Finally, on this day, I was ready to make a run to Goodwill--and the funny thing is that the store is at the end of my street, then across the main road!  I'm not one for making multiple trips; I'd rather get it done all at once in one big run.

And there you have it--from the garage to the back of our Suburban, on over to Goodwill and unloaded by two handsome young men!

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Monday, April 20, 2015

Timing is Everything

March 5.

I'll just jump right in to this story, okay?  You've probably heard the phrase God is good before, and wondered why Christians say that so often.  Or maybe not, but still, you're wondering why I'm saying it now.  I mean, look at this first picture below.  There's a hole in my ceiling.

Trust me, it's not an easy thing to say, especially when trouble hits you.  And sometimes trouble is huge--a death, a job loss, a move.  God is still good, though, and let me tell you why I say it:  His goodness doesn't change, regardless of my circumstances.  Therefore He is good, all the time, and it's a reminder that even when trouble comes, I can rely upon His goodness, and keep His perspective, not mine.

It all started one Wednesday night in March, while Fernando was away contracting for Arctek doing satellite transmissions and truck driving (work = yay!).  The Lord allowed all the circumstances to come together when this particular trouble hit.

Fernando called me while I was on the computer, so I decided to move to the family room and sit in the single chair in the corner--not my usual spot.

I was facing the corner with the now-holey ceiling, but I didn't notice anything while we were chatting about our day.  Then, I heard a drip-drip-drip.  Slow, but it was there.  Rapid fire, my mind questioned whether the snow was melting outside (icicles?), but dismissed that after I realized the temperature was in the teens that night.  Then, I realized it was coming from inside my house.

I stood up and walked over to the corner.  Water was dripping onto the floor.

Amazingly (God's providence), I had just moved the side table out from that corner a few hours earlier, since a redecorating mood hit me.  Our "boom box" was on that table, with CDs and other items.  Basically, the corner was cleared out.

I looked up, and the ceiling was bowed down, like someone had pushed a huge bowl into the drywall of the ceiling.  I started hollering at Fernando, telling him what I was hearing and seeing.  He helped me through things. 

Danny, who was nearby, ran and grabbed a bucket and the stepstool, got situated under the bowed-in ceiling, and poked the hole with a screwdriver.  He caught almost all of the water in the bucket--no water damage in the family room.  Thank You, Lord!

Under Fernando's instruction, we turned off the water to the house, and eventually the dripping stopped.

The next morning, with my Dad's help, we figured out that the leak was coming from the master bath shower stall.  The dripping shower head helped us figure it out!  When we caught the drips in a bucket, the leak stopped; so, it wasn't the shower head, but either the drain or the pipe leading from the drain.

We're still awaiting the fix, but insurance took care of the water damage, and an agent was able to cut us a check to fix the damage.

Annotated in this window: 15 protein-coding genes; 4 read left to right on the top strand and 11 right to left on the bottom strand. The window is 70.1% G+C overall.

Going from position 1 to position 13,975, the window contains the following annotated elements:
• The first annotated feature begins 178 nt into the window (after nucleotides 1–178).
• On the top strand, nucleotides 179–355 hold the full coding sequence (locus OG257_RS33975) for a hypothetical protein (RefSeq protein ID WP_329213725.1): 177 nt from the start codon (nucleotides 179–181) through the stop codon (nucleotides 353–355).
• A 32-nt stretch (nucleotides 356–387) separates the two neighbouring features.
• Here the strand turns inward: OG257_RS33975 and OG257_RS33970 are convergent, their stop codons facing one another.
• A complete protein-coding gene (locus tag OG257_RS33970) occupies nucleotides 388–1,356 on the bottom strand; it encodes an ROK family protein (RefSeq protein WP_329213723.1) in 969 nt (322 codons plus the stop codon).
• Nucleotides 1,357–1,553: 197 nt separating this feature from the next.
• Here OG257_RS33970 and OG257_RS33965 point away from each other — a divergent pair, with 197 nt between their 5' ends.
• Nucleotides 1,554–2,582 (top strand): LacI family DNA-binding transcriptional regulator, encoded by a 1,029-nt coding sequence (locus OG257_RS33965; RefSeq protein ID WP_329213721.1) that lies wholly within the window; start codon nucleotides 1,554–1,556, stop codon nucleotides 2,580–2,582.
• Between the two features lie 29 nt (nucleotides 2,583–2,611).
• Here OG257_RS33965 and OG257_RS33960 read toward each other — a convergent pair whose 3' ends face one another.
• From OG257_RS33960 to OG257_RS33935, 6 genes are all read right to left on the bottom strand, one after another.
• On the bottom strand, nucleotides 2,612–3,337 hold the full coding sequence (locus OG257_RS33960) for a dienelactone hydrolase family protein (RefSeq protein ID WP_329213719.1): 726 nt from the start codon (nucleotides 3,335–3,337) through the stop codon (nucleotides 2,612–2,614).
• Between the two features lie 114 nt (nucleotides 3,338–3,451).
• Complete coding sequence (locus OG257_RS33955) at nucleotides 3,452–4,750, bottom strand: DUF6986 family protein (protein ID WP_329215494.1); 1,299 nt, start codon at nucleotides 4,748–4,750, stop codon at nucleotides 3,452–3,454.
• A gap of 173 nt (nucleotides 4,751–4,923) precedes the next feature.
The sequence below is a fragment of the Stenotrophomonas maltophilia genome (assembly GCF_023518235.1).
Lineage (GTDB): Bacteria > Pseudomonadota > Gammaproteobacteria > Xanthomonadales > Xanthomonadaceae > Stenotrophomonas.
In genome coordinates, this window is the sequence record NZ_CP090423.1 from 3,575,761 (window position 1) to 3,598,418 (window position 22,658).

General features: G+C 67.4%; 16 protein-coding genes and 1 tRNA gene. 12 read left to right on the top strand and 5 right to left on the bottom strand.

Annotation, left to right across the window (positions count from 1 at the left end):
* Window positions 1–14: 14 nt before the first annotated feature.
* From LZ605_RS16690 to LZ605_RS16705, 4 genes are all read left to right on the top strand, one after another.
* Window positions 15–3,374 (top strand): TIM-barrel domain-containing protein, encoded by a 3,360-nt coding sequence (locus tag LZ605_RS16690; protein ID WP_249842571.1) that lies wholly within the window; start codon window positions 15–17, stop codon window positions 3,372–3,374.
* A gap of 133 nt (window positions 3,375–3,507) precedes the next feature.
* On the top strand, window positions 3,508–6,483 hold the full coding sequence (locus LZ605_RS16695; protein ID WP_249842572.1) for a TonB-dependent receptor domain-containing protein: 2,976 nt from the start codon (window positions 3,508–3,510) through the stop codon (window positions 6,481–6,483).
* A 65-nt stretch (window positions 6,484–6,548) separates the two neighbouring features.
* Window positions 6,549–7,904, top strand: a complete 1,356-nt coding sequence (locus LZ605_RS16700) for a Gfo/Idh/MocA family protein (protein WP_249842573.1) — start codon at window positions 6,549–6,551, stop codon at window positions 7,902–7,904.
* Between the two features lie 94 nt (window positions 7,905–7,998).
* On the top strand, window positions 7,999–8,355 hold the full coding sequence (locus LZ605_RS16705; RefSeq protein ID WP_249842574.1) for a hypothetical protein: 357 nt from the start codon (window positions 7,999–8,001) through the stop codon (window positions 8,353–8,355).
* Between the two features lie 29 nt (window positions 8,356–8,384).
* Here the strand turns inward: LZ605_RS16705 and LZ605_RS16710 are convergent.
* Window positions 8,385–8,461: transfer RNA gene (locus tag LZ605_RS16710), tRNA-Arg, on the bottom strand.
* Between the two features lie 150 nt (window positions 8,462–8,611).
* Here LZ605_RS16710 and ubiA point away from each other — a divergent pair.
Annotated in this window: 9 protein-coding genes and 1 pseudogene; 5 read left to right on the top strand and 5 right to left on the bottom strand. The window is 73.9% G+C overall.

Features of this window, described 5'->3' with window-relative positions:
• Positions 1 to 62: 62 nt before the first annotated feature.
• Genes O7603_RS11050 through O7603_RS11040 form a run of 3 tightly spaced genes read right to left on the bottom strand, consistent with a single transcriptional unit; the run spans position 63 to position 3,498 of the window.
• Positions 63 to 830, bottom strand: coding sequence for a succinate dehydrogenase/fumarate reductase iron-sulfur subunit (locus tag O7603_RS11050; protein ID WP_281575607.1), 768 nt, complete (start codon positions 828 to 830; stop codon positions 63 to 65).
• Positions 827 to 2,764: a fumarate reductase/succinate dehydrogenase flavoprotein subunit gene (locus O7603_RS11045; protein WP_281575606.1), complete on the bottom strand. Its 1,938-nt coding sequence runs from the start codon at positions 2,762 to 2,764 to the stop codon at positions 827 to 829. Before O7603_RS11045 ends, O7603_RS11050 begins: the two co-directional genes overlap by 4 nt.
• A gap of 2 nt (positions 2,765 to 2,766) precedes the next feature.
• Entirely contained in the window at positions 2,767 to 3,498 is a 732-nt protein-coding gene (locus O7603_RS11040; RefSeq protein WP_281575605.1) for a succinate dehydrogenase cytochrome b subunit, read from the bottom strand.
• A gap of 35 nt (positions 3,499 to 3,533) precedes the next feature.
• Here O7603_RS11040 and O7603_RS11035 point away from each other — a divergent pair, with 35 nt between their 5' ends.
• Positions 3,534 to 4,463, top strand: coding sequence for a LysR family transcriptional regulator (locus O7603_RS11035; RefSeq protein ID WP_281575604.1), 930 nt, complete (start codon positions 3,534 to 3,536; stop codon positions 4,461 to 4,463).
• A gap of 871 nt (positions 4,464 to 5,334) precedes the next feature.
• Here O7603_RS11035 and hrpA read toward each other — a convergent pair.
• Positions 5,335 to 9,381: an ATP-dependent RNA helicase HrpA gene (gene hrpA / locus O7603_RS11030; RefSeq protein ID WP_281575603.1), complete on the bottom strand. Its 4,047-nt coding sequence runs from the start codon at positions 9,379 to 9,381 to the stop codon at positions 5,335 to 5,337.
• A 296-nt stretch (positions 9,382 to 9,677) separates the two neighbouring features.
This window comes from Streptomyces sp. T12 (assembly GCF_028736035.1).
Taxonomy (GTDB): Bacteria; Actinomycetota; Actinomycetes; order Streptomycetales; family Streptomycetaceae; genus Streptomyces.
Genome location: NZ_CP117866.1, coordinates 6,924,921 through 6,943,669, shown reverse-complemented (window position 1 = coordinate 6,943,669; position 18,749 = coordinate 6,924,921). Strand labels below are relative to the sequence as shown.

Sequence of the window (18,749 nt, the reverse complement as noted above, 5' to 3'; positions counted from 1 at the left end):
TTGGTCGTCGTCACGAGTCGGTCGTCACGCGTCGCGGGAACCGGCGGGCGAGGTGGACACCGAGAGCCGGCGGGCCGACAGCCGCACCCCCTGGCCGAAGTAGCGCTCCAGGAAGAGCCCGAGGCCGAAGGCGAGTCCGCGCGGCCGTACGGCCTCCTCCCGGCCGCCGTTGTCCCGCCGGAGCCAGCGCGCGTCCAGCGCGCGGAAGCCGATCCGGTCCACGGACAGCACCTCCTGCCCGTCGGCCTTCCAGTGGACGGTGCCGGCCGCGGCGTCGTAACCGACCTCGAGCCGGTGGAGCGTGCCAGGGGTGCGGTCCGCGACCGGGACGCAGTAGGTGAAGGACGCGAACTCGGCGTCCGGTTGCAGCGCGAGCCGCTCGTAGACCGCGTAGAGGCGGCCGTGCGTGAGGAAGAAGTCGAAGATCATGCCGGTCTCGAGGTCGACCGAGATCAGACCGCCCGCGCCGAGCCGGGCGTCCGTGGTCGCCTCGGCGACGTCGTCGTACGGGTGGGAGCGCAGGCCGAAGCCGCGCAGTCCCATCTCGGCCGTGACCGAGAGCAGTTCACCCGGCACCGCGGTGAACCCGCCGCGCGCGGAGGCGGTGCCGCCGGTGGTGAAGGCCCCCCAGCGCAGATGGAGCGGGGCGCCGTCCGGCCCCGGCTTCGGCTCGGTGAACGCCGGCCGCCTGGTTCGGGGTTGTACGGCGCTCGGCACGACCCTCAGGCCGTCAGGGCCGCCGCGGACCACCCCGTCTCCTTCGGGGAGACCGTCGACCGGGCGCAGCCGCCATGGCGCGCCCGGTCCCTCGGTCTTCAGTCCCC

For now, there's a hole in the ceiling, and the knowledge in my heart that it could've been worse, and that God is good.  This is a small thing, and He is so gracious, even in the small things.

We can count on His goodness.  It's who He is.

Back to life,

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Friday, April 17, 2015

Debbie's Chocolate Sauce

Years and years ago, I tasted this chocolate sauce for the first time.  Our friends Gary and Debbie invited us over for dinner, dessert and fun.  And dessert was ice cream.  Debbie made the sauce right there while we all chatted and laughed, and her son pronounced it perfect after at least two official taste tests.

I promptly asked for, and received, the recipe, and it has been in my recipe binder ever since.  Without further ado--since I know you want to make this right away to put on something, anything--here it is.

Debbie's Chocolate Sauce
Yield:  ~3 1/2 cups

1/2 cup butter
2 1-ounce squares unsweetened chocolate
2 cups sugar (I use cane juice crystals)
1 cup evaporated milk (you'll have a little left over from the can)
1/2 cup light corn syrup (I use organic, crazy expensive but, you know...)
1 teaspoon vanilla extract (homemade--recipe coming soon!)

In a saucepan, melt butter and chocolate.  Add sugar, evaporated milk, corn syrup, and vanilla.

Bring to a boil, stirring constantly (that's where kids come in handy).  Then, let it boil 1 1/2 minutes (not sure why that exact time, but I stick with it).  Remove from heat.

Serve warm or cold over ice cream or pound cake.  Or, you know, anything that needs chocolate sauce.  In other words, everything.  Refrigerate leftovers, if there is any.  I use a pint canning jar, which usually holds what's left after dessert.

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Thursday, April 16, 2015

Simplify -- Master Bedroom Closet, Part One


Our Goal

A simple and beautiful house
that the Lord can use as a peaceful haven
for my family and others.

Click here to find out why/how I started!

Today's focus is on our master bedroom closet.  Sometimes, simplifying means making a mess first, taking everything out, then putting back only those things you do want.  Everything else needs to go.  So make it leave!

Part One, 
In Which We Remove Everything in the Closet, Then Paint and Re-Floor It.